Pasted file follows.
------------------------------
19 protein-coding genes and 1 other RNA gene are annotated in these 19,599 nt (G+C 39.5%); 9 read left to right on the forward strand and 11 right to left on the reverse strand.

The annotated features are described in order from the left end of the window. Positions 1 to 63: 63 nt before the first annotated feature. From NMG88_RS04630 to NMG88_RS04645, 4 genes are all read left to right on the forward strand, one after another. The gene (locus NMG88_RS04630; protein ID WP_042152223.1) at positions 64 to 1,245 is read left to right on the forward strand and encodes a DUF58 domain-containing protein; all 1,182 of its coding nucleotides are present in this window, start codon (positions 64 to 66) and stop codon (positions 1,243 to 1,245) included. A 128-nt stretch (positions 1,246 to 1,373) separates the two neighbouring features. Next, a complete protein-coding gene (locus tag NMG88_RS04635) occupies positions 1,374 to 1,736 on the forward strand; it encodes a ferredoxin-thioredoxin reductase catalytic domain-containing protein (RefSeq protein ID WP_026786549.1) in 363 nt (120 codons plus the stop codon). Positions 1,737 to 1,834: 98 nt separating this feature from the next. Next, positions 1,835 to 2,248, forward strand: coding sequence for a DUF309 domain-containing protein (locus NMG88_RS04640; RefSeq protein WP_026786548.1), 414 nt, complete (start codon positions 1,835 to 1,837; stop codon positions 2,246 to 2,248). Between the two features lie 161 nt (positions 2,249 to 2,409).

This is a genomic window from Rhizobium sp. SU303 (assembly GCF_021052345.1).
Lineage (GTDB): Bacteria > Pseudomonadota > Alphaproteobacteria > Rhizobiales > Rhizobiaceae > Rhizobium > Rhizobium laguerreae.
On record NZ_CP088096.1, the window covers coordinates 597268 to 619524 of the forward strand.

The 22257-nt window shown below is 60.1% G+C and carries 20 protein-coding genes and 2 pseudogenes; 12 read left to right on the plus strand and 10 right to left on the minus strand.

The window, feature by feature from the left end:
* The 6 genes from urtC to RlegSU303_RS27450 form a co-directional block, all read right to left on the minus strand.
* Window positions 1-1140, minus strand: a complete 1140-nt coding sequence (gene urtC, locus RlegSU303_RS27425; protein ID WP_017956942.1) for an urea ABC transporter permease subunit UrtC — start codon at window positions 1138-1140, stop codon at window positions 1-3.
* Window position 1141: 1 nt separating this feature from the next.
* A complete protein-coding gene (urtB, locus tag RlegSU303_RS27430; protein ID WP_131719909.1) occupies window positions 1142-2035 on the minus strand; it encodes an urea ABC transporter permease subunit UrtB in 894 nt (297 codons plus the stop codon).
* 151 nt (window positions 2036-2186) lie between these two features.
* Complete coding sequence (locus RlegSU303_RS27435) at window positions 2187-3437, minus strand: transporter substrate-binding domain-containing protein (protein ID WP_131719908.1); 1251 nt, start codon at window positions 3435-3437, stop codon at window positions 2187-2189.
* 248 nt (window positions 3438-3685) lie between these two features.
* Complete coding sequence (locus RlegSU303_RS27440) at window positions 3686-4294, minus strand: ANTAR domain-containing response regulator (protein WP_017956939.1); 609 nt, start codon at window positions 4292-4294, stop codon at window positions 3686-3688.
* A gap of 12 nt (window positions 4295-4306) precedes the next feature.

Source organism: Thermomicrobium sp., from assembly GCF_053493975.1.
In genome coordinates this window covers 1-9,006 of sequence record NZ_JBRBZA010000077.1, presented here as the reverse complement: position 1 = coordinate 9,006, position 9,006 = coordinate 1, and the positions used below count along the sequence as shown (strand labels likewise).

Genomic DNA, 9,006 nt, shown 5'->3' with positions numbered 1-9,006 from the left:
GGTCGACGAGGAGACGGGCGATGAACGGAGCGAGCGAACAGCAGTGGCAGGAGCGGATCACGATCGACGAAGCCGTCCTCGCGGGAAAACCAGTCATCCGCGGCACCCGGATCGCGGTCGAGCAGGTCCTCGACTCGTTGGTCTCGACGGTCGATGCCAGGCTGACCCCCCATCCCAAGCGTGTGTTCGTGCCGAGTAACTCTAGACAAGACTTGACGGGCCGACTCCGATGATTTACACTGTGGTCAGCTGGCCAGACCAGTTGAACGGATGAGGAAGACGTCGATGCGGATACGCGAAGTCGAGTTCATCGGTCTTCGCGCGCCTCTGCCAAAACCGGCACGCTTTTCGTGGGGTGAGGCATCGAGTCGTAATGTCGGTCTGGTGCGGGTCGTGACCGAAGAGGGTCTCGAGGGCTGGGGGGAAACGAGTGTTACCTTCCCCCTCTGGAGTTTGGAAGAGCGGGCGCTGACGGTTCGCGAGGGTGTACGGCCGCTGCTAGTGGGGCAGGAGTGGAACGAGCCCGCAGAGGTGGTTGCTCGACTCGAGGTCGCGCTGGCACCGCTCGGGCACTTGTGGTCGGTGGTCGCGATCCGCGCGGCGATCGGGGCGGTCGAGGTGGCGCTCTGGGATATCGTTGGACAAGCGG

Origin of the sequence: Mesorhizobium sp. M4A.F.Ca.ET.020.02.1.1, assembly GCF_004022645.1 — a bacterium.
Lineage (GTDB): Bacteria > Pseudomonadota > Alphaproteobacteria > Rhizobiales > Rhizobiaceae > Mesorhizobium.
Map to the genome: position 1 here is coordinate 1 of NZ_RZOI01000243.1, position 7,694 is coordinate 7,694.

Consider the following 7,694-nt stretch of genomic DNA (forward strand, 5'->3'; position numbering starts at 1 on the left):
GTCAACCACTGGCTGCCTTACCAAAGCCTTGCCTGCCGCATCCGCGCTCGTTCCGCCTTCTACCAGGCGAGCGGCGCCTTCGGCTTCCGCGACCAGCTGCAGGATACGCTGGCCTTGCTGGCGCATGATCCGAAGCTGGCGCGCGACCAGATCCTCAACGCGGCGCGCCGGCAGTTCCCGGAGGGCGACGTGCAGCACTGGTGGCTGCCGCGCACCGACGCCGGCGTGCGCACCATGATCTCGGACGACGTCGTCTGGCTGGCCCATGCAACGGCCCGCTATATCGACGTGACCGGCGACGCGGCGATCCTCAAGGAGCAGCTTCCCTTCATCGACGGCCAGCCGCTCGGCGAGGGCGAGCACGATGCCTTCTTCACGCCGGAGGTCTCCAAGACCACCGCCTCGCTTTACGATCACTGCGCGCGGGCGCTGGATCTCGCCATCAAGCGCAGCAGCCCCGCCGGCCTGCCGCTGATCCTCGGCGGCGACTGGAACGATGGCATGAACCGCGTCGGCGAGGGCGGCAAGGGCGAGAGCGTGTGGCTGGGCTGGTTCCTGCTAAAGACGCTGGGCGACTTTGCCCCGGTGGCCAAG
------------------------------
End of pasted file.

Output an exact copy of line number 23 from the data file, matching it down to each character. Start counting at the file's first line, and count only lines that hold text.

Map to the genome: position 1 here is coordinate 1 of NZ_RZOI01000243.1, position 7,694 is coordinate 7,694.